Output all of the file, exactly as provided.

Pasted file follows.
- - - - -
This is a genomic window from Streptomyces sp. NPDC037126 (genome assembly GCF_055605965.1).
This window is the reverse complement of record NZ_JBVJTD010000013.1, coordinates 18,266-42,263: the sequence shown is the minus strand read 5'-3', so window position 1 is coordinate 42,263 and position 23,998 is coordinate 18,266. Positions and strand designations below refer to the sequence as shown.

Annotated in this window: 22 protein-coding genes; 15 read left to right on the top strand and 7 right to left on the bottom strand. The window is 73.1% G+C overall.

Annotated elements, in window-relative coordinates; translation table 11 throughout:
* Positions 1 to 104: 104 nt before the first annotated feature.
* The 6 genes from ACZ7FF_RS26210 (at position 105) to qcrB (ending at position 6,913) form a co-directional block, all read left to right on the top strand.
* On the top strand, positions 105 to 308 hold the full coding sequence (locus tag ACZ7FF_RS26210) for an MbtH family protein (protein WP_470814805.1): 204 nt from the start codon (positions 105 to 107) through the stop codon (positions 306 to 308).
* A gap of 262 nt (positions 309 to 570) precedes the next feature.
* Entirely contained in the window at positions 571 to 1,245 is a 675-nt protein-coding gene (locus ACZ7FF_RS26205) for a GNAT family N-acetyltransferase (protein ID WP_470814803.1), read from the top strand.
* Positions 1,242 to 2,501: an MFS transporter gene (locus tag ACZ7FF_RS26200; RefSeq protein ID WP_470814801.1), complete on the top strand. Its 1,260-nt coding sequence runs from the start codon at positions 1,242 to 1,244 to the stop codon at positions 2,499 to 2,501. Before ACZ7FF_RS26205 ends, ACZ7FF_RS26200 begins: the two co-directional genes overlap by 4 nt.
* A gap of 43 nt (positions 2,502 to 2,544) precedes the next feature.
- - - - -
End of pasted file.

This is a genomic window from Streptomyces sp. NPDC037126 (genome assembly GCF_055605965.1).
This window is the reverse complement of record NZ_JBVJTD010000013.1, coordinates 18,266-42,263: the sequence shown is the minus strand read 5'-3', so window position 1 is coordinate 42,263 and position 23,998 is coordinate 18,266. Positions and strand designations below refer to the sequence as shown.

Annotated in this window: 22 protein-coding genes; 15 read left to right on the top strand and 7 right to left on the bottom strand. The window is 73.1% G+C overall.

Annotated elements, in window-relative coordinates; translation table 11 throughout:
* Positions 1 to 104: 104 nt before the first annotated feature.
* The 6 genes from ACZ7FF_RS26210 (at position 105) to qcrB (ending at position 6,913) form a co-directional block, all read left to right on the top strand.
* On the top strand, positions 105 to 308 hold the full coding sequence (locus tag ACZ7FF_RS26210) for an MbtH family protein (protein WP_470814805.1): 204 nt from the start codon (positions 105 to 107) through the stop codon (positions 306 to 308).
* A gap of 262 nt (positions 309 to 570) precedes the next feature.
* Entirely contained in the window at positions 571 to 1,245 is a 675-nt protein-coding gene (locus ACZ7FF_RS26205) for a GNAT family N-acetyltransferase (protein ID WP_470814803.1), read from the top strand.
* Positions 1,242 to 2,501: an MFS transporter gene (locus tag ACZ7FF_RS26200; RefSeq protein ID WP_470814801.1), complete on the top strand. Its 1,260-nt coding sequence runs from the start codon at positions 1,242 to 1,244 to the stop codon at positions 2,499 to 2,501. Before ACZ7FF_RS26205 ends, ACZ7FF_RS26200 begins: the two co-directional genes overlap by 4 nt.
* A gap of 43 nt (positions 2,502 to 2,544) precedes the next feature.